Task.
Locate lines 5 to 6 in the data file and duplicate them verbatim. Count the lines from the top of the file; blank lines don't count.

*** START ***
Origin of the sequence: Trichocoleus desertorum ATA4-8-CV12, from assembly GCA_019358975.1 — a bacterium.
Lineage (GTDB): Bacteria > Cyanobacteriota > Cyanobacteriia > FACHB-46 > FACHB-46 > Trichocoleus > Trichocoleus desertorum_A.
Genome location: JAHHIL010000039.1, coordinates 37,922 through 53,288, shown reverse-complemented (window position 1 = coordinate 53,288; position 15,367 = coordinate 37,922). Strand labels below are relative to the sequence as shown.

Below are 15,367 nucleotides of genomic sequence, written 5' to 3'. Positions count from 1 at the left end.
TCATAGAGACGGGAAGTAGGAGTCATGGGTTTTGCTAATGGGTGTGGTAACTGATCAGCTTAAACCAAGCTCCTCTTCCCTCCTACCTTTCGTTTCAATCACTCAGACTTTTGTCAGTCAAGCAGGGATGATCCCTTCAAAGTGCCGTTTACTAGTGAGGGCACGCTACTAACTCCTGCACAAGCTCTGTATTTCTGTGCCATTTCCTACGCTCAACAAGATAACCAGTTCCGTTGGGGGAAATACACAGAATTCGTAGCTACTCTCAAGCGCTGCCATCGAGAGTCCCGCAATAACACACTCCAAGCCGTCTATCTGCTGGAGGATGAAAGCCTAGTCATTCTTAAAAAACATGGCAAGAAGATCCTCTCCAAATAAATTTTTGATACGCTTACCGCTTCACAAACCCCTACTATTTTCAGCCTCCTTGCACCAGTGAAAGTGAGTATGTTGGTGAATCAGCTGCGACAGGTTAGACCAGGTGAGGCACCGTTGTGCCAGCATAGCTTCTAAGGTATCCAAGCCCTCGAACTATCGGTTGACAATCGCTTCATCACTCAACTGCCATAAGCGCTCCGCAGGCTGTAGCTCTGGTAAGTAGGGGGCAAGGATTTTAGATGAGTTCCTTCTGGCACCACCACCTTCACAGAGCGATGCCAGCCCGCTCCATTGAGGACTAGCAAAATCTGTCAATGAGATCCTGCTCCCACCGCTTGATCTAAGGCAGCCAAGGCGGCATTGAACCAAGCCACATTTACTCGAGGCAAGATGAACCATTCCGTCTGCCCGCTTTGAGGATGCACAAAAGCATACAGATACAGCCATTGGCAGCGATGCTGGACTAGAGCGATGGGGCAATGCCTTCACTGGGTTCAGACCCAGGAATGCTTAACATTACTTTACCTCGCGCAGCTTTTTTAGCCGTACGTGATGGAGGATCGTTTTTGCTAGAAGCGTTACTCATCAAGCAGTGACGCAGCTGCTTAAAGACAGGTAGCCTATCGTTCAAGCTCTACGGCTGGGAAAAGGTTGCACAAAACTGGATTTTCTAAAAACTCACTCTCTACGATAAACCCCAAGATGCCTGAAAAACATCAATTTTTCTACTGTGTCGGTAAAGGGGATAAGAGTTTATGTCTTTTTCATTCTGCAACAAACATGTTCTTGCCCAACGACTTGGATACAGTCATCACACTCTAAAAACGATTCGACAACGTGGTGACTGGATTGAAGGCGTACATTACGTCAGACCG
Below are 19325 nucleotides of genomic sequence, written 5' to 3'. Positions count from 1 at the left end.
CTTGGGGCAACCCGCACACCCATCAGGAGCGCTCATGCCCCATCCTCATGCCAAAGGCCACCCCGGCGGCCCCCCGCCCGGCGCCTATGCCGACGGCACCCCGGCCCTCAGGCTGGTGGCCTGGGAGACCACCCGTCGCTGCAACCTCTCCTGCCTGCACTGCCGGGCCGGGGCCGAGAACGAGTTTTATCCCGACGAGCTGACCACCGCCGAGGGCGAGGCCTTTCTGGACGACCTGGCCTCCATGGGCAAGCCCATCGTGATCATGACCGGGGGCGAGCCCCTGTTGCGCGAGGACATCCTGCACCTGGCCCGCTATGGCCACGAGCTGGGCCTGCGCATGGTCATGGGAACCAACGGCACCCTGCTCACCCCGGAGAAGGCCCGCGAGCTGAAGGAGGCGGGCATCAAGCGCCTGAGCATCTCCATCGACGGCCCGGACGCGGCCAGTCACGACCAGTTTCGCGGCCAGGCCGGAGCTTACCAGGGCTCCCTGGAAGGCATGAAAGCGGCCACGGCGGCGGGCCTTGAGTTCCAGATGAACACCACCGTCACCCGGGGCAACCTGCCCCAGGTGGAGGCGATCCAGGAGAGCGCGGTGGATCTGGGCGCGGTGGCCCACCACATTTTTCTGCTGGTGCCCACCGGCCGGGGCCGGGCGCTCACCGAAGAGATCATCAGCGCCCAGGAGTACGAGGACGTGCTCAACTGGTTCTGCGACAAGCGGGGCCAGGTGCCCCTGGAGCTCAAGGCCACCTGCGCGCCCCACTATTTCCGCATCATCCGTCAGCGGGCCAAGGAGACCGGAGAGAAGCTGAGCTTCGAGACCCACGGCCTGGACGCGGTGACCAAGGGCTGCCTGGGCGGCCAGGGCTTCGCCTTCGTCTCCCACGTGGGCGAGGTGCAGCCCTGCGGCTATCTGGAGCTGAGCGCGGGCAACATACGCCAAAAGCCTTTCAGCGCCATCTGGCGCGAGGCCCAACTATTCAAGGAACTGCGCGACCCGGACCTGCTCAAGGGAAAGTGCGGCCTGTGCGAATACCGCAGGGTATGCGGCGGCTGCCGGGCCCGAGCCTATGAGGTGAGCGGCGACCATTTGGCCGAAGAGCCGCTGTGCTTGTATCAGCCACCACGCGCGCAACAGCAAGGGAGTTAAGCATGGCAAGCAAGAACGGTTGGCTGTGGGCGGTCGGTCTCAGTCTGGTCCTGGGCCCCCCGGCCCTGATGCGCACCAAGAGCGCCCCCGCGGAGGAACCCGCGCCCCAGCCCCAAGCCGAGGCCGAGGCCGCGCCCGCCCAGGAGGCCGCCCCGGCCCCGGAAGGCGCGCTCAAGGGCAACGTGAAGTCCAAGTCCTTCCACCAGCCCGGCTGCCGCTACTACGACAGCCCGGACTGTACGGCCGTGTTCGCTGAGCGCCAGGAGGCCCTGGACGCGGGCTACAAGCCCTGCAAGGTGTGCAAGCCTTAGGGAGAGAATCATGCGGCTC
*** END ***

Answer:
TCATAGAGACGGGAAGTAGGAGTCATGGGTTTTGCTAATGGGTGTGGTAACTGATCAGCTTAAACCAAGCTCCTCTTCCCTCCTACCTTTCGTTTCAATCACTCAGACTTTTGTCAGTCAAGCAGGGATGATCCCTTCAAAGTGCCGTTTACTAGTGAGGGCACGCTACTAACTCCTGCACAAGCTCTGTATTTCTGTGCCATTTCCTACGCTCAACAAGATAACCAGTTCCGTTGGGGGAAATACACAGAATTCGTAGCTACTCTCAAGCGCTGCCATCGAGAGTCCCGCAATAACACACTCCAAGCCGTCTATCTGCTGGAGGATGAAAGCCTAGTCATTCTTAAAAAACATGGCAAGAAGATCCTCTCCAAATAAATTTTTGATACGCTTACCGCTTCACAAACCCCTACTATTTTCAGCCTCCTTGCACCAGTGAAAGTGAGTATGTTGGTGAATCAGCTGCGACAGGTTAGACCAGGTGAGGCACCGTTGTGCCAGCATAGCTTCTAAGGTATCCAAGCCCTCGAACTATCGGTTGACAATCGCTTCATCACTCAACTGCCATAAGCGCTCCGCAGGCTGTAGCTCTGGTAAGTAGGGGGCAAGGATTTTAGATGAGTTCCTTCTGGCACCACCACCTTCACAGAGCGATGCCAGCCCGCTCCATTGAGGACTAGCAAAATCTGTCAATGAGATCCTGCTCCCACCGCTTGATCTAAGGCAGCCAAGGCGGCATTGAACCAAGCCACATTTACTCGAGGCAAGATGAACCATTCCGTCTGCCCGCTTTGAGGATGCACAAAAGCATACAGATACAGCCATTGGCAGCGATGCTGGACTAGAGCGATGGGGCAATGCCTTCACTGGGTTCAGACCCAGGAATGCTTAACATTACTTTACCTCGCGCAGCTTTTTTAGCCGTACGTGATGGAGGATCGTTTTTGCTAGAAGCGTTACTCATCAAGCAGTGACGCAGCTGCTTAAAGACAGGTAGCCTATCGTTCAAGCTCTACGGCTGGGAAAAGGTTGCACAAAACTGGATTTTCTAAAAACTCACTCTCTACGATAAACCCCAAGATGCCTGAAAAACATCAATTTTTCTACTGTGTCGGTAAAGGGGATAAGAGTTTATGTCTTTTTCATTCTGCAACAAACATGTTCTTGCCCAACGACTTGGATACAGTCATCACACTCTAAAAACGATTCGACAACGTGGTGACTGGATTGAAGGCGTACATTACGTCAGACCG
Below are 19325 nucleotides of genomic sequence, written 5' to 3'. Positions count from 1 at the left end.